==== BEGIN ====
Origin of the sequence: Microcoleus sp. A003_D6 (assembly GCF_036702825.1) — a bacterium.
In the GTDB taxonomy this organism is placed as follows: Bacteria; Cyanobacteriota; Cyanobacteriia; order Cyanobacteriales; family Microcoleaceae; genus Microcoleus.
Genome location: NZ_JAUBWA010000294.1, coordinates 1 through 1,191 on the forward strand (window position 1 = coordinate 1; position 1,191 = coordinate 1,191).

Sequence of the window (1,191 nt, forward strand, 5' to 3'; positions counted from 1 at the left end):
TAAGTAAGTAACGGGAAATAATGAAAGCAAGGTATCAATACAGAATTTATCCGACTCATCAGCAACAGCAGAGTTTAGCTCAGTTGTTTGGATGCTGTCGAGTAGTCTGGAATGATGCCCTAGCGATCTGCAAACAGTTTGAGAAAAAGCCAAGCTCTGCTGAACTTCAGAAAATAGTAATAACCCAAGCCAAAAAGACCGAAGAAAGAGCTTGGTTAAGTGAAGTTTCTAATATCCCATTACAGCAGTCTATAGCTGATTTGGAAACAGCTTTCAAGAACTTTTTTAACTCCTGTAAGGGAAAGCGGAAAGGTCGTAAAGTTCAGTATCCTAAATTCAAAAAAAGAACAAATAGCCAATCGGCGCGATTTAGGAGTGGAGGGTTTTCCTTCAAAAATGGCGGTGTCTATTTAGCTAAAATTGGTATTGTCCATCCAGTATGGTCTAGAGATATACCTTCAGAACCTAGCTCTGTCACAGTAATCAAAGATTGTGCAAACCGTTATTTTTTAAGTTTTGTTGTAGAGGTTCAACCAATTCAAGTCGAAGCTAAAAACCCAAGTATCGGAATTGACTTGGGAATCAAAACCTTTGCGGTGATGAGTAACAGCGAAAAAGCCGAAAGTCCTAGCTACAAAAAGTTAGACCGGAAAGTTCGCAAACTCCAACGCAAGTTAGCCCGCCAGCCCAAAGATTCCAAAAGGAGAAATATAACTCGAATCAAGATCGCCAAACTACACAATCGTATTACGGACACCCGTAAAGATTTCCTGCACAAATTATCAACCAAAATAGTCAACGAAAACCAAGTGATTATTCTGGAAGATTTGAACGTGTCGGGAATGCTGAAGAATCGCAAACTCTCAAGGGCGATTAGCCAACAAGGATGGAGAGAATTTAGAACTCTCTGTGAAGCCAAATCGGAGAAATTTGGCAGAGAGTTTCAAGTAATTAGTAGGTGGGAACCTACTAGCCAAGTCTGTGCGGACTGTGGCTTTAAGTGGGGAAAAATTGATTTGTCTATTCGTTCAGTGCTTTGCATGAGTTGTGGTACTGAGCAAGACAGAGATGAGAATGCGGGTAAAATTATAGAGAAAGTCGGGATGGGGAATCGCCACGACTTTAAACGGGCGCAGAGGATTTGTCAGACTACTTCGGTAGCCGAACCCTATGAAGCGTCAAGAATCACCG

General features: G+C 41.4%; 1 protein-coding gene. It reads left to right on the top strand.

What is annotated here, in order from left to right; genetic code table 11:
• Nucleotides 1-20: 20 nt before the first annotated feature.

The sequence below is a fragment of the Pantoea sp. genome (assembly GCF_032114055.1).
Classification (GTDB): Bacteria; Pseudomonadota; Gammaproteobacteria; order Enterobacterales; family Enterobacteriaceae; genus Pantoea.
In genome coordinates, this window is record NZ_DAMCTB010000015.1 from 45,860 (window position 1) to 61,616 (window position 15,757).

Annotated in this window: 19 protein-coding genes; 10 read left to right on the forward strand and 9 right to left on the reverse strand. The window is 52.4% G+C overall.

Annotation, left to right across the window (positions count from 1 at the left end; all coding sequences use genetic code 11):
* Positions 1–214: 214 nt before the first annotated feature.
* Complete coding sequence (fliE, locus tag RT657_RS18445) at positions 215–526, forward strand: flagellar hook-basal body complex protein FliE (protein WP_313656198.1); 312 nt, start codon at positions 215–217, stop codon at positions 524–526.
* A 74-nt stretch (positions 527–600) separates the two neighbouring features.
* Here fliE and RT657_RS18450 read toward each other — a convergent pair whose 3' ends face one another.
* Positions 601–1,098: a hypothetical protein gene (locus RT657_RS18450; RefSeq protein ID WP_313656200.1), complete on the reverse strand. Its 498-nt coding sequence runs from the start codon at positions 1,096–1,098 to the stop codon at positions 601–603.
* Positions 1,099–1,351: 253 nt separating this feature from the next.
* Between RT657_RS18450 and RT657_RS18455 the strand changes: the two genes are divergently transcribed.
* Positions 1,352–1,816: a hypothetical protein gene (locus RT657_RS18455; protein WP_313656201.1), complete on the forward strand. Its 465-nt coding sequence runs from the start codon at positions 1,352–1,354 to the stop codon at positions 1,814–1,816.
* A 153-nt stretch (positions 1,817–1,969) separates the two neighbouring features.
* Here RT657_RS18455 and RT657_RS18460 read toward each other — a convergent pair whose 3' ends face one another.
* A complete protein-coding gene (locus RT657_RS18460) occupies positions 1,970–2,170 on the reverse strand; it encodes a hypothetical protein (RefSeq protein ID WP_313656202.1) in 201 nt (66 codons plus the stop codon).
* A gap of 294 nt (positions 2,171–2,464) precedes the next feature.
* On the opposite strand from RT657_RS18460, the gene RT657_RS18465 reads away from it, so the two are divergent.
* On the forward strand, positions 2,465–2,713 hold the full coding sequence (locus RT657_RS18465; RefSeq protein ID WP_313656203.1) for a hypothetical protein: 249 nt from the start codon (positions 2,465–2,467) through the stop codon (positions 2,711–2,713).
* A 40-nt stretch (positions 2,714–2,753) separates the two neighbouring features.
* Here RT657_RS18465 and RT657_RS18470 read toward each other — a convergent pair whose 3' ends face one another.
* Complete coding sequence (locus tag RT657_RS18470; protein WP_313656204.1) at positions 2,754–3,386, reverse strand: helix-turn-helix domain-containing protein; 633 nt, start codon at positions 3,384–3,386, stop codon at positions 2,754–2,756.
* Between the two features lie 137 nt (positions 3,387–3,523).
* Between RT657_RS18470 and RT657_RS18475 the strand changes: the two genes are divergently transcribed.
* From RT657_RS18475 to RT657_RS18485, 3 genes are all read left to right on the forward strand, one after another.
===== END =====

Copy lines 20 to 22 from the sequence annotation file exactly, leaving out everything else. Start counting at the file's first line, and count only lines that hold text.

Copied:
* Between RT657_RS18450 and RT657_RS18455 the strand changes: the two genes are divergently transcribed.
* Positions 1,352–1,816: a hypothetical protein gene (locus RT657_RS18455; protein WP_313656201.1), complete on the forward strand. Its 465-nt coding sequence runs from the start codon at positions 1,352–1,354 to the stop codon at positions 1,814–1,816.
* A 153-nt stretch (positions 1,817–1,969) separates the two neighbouring features.